Hi there, it’s me, your longtime friend whose body has been impossibly well-toned for as long as you’ve known me. At fifty-two, I still look spectacular in just about any piece of clothing I put on, but holy moly, no, I don’t, because I feel so incredibly fat! I’ve been saying this since you were my chunky roommate in college—wait, is it okay for me to finally call you “fat” now, or should I still say “chunky” or “chubby,” or should I just whisper “fat” in a barely audible voice, kind of the way I say “Black” with one hand cupped over my mouth? I’ve seen you refer to yourself as “fat” on social media, so I think it’s all right for me to say since we now live in an era of #fatacceptance and #healthateverysize and also because I, too, identify as someone who occasionally feels so fat.
I’m not just saying this so you’ll shoot back, “No you’re not—you look great,” like you used to when we were in our teens and twenties. In fact, you haven’t said that to me since 8:07 p.m. on March 12, 2003, but who’s counting? Surely not me, a genetically gifted woman who does not even count calories. I sometimes pretend to do #intermittentfasting to fit in with other women my age—oh, how they struggle!—but the truth is I don’t put a wisp of thought into what I eat. Except, of course, when you walk into the room, and I tell you how very bloated I feel from drinking half an Amstel Light.
My Insta feed has photos of me doing Pilates and running, but that’s mostly because I want to promote fitness in others—specifically, others like you, since your weight puts you at risk of diabetes and heart disease, and I’m just worried about you, bestie. I actually don’t work out very much, because, well, I really don’t have to, but I sure look great in #athleisurewear.
I have to say, you’ve impressed me with the way you now embrace your size. You seem surprisingly comfortable in your very large body, which is fascinating to me because, wow, I would just feel so mind-blowingly fat. And while I don’t actually believe in #healthateverysize and think fat people are probably somehow responsible for the COVID epidemic, you’ve given me the courage to open up about my own struggles. The truth is, I used to be a size 2 in college, and now I’m sometimes a size 4, depending on the brand, and well, I’m owning that shit. Check out my latest Instagram photo, where I look utterly fabulous in a fitted top that lies a hair’s breadth less flat on my abdomen than it used to, from an angle that’s only 99 percent flattering, with #bodyacceptance and #thestruggleisreal prominently hashtagged because my goal is to inspire—that is, to inspire women like you to recognize that even women like me look slightly less perfect than we did in our twenties, and that’s okay! I mean, I think I’ll add #brave because, frankly, I really am.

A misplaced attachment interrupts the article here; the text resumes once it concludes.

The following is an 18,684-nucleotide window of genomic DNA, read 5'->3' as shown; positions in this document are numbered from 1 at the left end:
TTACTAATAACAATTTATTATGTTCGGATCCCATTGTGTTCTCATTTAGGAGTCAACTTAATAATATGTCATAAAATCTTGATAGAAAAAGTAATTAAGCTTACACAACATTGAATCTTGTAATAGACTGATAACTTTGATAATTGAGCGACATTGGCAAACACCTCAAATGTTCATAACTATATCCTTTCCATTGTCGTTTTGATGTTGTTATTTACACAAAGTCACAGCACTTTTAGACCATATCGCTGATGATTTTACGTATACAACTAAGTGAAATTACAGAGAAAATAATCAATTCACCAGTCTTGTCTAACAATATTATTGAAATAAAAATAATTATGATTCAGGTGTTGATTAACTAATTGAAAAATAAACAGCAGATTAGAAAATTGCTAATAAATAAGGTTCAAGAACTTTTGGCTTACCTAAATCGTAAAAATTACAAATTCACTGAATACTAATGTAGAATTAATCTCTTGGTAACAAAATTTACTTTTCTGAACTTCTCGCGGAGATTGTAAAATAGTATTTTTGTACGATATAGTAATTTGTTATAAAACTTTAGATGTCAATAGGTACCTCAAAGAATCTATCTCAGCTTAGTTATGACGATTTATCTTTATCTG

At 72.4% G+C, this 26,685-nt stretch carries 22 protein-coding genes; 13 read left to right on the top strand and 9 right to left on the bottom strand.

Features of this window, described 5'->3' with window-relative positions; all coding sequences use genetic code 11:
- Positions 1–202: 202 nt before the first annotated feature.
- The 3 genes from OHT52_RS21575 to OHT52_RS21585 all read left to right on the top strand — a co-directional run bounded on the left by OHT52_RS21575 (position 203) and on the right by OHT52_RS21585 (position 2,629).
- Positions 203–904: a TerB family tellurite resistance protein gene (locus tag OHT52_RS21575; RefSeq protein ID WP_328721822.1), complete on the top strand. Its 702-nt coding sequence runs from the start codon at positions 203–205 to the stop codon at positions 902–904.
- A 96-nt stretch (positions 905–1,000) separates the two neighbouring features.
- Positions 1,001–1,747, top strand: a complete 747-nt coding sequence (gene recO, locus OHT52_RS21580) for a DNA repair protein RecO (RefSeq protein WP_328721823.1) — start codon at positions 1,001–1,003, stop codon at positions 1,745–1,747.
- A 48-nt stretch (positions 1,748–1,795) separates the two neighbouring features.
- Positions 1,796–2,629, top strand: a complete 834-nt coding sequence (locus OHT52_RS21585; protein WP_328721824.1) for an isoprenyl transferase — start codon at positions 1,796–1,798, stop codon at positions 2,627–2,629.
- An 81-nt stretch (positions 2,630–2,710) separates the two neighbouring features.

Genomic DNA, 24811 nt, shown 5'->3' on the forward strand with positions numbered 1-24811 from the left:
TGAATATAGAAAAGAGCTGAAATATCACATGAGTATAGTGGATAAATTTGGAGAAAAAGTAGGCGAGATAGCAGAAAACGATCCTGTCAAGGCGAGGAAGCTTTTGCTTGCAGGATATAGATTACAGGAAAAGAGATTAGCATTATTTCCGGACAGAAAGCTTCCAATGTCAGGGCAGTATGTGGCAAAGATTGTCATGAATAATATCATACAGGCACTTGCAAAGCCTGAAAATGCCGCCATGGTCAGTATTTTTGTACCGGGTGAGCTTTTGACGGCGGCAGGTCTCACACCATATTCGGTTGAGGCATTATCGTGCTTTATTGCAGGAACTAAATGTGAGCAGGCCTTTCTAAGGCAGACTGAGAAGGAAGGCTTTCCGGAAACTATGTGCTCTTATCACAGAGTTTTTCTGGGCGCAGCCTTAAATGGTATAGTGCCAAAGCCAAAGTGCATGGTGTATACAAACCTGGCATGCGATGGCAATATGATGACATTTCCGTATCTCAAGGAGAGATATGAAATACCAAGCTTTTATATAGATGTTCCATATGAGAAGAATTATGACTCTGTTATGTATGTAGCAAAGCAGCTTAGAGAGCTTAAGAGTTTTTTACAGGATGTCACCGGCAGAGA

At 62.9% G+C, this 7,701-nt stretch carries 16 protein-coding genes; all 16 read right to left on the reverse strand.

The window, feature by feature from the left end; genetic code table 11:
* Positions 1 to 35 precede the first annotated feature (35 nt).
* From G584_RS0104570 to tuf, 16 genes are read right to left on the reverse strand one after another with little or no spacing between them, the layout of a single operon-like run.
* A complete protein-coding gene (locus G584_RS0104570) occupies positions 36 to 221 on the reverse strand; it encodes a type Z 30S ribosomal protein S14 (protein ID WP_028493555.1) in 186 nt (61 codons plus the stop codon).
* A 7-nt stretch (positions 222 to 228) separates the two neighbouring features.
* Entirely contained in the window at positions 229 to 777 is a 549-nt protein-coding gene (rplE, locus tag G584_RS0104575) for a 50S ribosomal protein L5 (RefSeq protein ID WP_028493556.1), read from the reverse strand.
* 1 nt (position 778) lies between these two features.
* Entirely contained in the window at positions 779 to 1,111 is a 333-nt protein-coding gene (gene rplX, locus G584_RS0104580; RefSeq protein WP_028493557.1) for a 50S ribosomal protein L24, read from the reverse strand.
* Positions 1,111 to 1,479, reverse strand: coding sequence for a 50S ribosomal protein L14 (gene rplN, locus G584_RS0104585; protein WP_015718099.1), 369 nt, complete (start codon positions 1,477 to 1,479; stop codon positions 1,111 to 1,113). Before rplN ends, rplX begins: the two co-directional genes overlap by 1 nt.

I’ve noticed that you didn’t like or comment on my #bodyacceptance photo. In fact, you haven’t liked or commented on any of my photos in a long time. There’s no need to be jealous, especially when I, in solidarity, feel so fat. I’ve just started promoting some Dr. Oz herbal supplements for belly bloat on my Insta, and I’ll let you know if they work. I mean, only if you want me to. You have such a pretty face—I wouldn’t be able to carry that weight off, but it really works for you. What size are those jeans you wear? 18? 20? Let’s line them up next to my size 4s, put them on Insta and hashtag the shit out of that.
I’m just so relieved to live in an era where I can be open about the fact that my body is no longer perfect but only very nearly perfect, that I can talk about feeling sooooooo fat in solidarity with people who are truly fat. We’ve come so far from those days back in the dorm, haven’t we? I’m on my fifth husband and my third spiritual advisor, and you’re the youngest partner ever at your law firm, a company that must be very open-minded to promote someone who looks like you—which I think is just wonderful. We really should get together for dinner sometime and reminisce about my glory days.
Maybe we could meet at a juice bar or a vegan restaurant, just to encourage you to eat a little #healthier. I’ll walk in lithely, commanding the room, allowing the light to hit my silhouette at the most spectacular angle. But when I see you I’ll pretend to hide my practically nonexistent belly because you’re—I mean, I’m feeling—well, you know. Fat.